It sounds like JM Bodell’s article is a long winded way of saying that the frackers will keep the oil price capped below $70 with a ready supply of unconventional crude. But what about the notion that a lot of that tight oil supply is actually too light for use by refineries. How much of our inventory is not really crude oil, but more like condensate? Is the actual inventory (absolute and comparative) of usable crude oil not really much lower than what is reported?

  • Jeff


    I interpret it rather differently. The market believes $60-65 is sufficient (right or wrong) and the price will follow the new YC until the market is proven wrong/believes otherwise. Issues that can affect this is e.g. if the lack of new conventional projects start to affect the global balance, oil investors requiring higher profit and earnings, lower demand than expected, changed OPEC behavior.


  • Heinrich Leopold

    Mr Bodell,
    As with any model happens over time, events influence the outcome when some parameters change. In the case of crude oil, most statistics included condensate into crude oil production. Until 2008, this did not matter as crude oil and condensate – although somewhat different in their chemical composition – fetched the same price. However, since about 2009 crude oil as defined by the WTI specifications decoupled in price from condensates or light distillates. At the beginning, the difference has been small, yet it swelled considerably during the last months and light distillates (>50 API) are selling now at considerable discount to WTI.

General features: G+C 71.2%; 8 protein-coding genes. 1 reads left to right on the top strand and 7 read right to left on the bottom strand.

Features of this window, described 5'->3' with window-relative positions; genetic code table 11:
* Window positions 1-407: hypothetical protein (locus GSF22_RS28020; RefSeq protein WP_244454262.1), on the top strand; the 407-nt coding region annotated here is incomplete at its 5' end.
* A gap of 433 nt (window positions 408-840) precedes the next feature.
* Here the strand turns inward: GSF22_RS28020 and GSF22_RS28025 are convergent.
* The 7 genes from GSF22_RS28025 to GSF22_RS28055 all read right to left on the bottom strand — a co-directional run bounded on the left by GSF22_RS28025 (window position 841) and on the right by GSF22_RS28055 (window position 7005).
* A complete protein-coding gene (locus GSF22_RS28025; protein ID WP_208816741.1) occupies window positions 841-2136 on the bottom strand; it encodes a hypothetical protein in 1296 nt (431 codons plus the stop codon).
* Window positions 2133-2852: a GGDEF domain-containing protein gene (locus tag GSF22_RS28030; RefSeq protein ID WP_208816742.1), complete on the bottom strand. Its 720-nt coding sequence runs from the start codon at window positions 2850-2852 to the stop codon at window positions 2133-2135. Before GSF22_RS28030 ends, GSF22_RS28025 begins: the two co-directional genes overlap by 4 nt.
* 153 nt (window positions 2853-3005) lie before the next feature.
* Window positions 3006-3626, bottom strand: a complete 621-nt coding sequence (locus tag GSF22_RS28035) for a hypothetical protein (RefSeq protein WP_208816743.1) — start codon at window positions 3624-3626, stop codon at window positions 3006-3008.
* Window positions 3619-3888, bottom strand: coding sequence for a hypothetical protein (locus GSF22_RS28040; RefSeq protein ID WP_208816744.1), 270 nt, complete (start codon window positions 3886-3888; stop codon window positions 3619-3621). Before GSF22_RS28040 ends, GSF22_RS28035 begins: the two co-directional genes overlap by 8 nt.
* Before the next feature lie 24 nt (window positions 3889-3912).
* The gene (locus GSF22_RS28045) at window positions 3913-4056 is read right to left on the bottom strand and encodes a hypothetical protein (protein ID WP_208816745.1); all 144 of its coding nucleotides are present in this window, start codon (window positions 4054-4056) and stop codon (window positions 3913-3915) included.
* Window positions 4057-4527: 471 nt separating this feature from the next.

In my view this is the outcome of Shale production, which increase ever more towards lighter products. As of 2008 worldwide condensate production increased from 10 mill bbl per day to over 20 mill bbl per day mostly due to Shale production, yet also due to more gas production from Qatar, Iran, Australia…. which carry significant amounts of condensates as coproduct.
    In contrast, production of classic crude oil defined as WTI or Brent stagnated. This is specifically true for the US where only a small part of current production can be specified as WTI (API 37-42). As a consequence, the condensate market cannot be anymore considered as a minor part of crude oil production, yet has developed into an own segment at its decoupled price from crude oil.
    As many statistics still regard condensate included into crude oil production, it is in my view the reason for the change of the yield curve.

  • J. Michael Bodell

    Allow me to respond to comments by Joe and Heinrich.

    On the change in WTI price projection, I am somewhat surprised also that WTI has not risen higher faster. In my client missive, I have noted for a good year that EIA believes US production of crude oil will rise and rise steadily. Therefore, my view has been that comparative inventory would fall for reasons noted herein but likely rebound during 2H2018 on increased domestic production. As a result, I’ve offered that prices would top out near $75-$80 per barrel in this cycle. While I note that, I opined also that prices between $45 and $55 per barrel have better than doubled the rig count over the last 18 months. And we know that service costs eased in the meantime. I add that such behavior is telling on the marginal cost of supply, while I have not wanted to believe that the market would repriced WTI at a mid-cycle even as low as $65.